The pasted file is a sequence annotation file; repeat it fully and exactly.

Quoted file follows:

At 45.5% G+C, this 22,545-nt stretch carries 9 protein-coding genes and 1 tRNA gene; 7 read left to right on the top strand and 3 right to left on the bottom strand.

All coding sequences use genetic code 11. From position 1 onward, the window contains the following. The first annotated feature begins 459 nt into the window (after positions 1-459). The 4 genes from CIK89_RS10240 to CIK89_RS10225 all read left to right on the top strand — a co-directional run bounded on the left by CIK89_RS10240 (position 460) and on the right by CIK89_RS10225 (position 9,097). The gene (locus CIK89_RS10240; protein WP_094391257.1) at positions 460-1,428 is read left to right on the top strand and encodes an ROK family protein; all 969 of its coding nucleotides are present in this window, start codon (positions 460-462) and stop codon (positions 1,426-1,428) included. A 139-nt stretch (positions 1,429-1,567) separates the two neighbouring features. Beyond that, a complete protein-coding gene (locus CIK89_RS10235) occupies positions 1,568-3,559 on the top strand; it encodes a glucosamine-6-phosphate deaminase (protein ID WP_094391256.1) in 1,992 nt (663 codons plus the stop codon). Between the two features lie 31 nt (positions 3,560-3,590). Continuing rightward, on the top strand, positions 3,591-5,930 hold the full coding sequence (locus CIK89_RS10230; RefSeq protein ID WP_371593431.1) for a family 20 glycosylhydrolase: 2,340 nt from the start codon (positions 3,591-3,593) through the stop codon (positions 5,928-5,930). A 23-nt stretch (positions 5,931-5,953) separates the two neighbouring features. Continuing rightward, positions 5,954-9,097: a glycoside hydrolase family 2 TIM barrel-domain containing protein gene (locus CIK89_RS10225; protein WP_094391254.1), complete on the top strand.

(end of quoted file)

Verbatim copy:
At 45.5% G+C, this 22,545-nt stretch carries 9 protein-coding genes and 1 tRNA gene; 7 read left to right on the top strand and 3 right to left on the bottom strand.

All coding sequences use genetic code 11. From position 1 onward, the window contains the following. The first annotated feature begins 459 nt into the window (after positions 1-459). The 4 genes from CIK89_RS10240 to CIK89_RS10225 all read left to right on the top strand — a co-directional run bounded on the left by CIK89_RS10240 (position 460) and on the right by CIK89_RS10225 (position 9,097). The gene (locus CIK89_RS10240; protein WP_094391257.1) at positions 460-1,428 is read left to right on the top strand and encodes an ROK family protein; all 969 of its coding nucleotides are present in this window, start codon (positions 460-462) and stop codon (positions 1,426-1,428) included. A 139-nt stretch (positions 1,429-1,567) separates the two neighbouring features. Beyond that, a complete protein-coding gene (locus CIK89_RS10235) occupies positions 1,568-3,559 on the top strand; it encodes a glucosamine-6-phosphate deaminase (protein ID WP_094391256.1) in 1,992 nt (663 codons plus the stop codon). Between the two features lie 31 nt (positions 3,560-3,590). Continuing rightward, on the top strand, positions 3,591-5,930 hold the full coding sequence (locus CIK89_RS10230; RefSeq protein ID WP_371593431.1) for a family 20 glycosylhydrolase: 2,340 nt from the start codon (positions 3,591-3,593) through the stop codon (positions 5,928-5,930). A 23-nt stretch (positions 5,931-5,953) separates the two neighbouring features. Continuing rightward, positions 5,954-9,097: a glycoside hydrolase family 2 TIM barrel-domain containing protein gene (locus CIK89_RS10225; protein WP_094391254.1), complete on the top strand.